Vladimir A. Samarkin

Vladimir has studied microbial biogeochemistry of sulfur and carbon cycling in sedimentary uranium and native sulfur deposits, in ground waters, reservoirs, tundra soils, and extreme aquatic environments for forty years. He has participated at several research expeditions to the Arctic and Antarctic and has spent months at sea on oceanic research cruises. His current research interests are methane biogeochemistry and fluxes in Arctic shelf and subsea permafrost in relation to climate change; methane and sulfur cycling in perennially ice covered Antarctic lakes; and N2O formation in Antarctic, Dry Valleys Mars-analog environments in relation to astrobiology.

Education

  • 1986, Ph.D. Geological and Mineralogical Sciences, Institute of Geology and Institute of Biochemistry and Physiology of Microorganisms, Russian Academy of Sciences, Moscow, Russia  (Biogeochemistry)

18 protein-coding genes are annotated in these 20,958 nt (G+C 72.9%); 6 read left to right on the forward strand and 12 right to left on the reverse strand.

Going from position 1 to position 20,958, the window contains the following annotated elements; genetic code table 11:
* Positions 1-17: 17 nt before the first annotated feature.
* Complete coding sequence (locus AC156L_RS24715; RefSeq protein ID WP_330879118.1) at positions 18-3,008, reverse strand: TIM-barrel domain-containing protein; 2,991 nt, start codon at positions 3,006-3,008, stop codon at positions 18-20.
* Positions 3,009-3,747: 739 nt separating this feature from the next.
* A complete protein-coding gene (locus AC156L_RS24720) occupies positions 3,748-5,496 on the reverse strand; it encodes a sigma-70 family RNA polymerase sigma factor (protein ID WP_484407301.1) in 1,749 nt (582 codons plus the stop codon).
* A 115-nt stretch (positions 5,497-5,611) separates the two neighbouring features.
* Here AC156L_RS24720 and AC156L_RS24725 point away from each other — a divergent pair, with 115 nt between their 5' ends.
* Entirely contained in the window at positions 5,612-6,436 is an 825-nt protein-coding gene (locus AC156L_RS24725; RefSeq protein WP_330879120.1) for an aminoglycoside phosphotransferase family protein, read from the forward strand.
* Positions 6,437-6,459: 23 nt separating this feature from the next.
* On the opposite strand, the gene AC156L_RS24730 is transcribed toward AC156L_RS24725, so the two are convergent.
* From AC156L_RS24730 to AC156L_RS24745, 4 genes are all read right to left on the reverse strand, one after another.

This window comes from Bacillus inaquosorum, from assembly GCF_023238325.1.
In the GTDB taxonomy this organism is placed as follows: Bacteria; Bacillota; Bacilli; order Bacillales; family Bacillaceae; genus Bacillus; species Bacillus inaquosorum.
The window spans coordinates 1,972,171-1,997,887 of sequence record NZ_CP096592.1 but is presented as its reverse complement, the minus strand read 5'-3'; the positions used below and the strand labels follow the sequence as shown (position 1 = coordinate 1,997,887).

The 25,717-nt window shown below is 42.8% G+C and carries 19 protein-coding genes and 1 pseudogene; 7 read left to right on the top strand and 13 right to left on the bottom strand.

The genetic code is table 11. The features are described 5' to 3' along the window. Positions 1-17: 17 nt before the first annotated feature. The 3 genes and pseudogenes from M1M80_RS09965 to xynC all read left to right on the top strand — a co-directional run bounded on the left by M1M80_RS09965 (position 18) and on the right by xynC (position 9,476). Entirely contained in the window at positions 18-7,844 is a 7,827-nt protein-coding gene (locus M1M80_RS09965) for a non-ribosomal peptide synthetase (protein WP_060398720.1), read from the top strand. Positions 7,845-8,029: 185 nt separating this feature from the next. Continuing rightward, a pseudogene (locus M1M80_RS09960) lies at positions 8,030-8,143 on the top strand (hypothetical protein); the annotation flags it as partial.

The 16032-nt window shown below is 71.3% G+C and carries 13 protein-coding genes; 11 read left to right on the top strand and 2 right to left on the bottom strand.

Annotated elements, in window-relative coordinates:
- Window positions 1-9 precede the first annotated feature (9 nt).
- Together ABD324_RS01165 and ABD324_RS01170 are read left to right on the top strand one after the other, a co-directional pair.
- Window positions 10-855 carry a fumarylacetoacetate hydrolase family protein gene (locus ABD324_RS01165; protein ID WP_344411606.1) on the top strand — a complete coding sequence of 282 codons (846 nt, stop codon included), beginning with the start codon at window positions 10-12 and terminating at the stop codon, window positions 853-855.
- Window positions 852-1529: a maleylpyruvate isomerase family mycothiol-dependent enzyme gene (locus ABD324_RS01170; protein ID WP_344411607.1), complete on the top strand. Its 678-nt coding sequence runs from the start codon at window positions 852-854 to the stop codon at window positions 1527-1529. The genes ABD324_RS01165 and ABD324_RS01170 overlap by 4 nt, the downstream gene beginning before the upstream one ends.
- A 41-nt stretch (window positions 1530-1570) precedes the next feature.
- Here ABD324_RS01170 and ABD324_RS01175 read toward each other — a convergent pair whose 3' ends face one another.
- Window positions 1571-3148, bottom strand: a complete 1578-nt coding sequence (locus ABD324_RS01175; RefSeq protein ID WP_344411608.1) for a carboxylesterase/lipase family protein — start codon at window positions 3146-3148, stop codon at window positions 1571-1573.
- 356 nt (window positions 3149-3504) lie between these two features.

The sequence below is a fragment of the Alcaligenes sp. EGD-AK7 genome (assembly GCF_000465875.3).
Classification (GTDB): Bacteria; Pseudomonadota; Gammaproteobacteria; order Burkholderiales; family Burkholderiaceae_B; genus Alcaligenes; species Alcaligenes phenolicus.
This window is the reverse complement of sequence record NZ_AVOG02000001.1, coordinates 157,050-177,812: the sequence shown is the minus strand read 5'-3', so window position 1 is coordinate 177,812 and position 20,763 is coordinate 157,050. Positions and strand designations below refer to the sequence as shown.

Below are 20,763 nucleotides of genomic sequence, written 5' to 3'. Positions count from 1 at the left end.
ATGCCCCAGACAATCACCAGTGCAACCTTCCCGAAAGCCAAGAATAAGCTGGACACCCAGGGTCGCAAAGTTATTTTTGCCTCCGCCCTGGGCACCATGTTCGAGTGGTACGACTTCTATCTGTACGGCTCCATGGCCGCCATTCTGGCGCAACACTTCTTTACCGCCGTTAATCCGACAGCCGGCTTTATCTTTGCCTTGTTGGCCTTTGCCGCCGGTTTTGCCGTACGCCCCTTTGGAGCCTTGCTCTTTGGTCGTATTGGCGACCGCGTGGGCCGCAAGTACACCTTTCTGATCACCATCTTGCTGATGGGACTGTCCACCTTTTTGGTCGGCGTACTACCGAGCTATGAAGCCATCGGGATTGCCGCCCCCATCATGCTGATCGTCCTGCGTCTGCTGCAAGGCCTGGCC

• 1969, M. Sci., Engineer, Exploration Geology, Moscow Institute of Exploration Geology, USSR Ministry of Higher Education, Moscow, Russia
  • (Applied Geochemistry, Petrology and Mineralogy)      

 

Research Interests

  • Microbial biogeochemistry of carbon and sulfur in extreme environments
  • Importance of Arctic shelf and permafrost in the atmospheric methane budget
  • Rate measurements of sulfate reduction, methanogenesis and methane oxidation using 35S, 14C and 3H – labeled tracers
  • Mechanisms of abiotic N2O production in Mars-analog extreme Antarctic environments, biogenic and abiogenic N2O isotopologues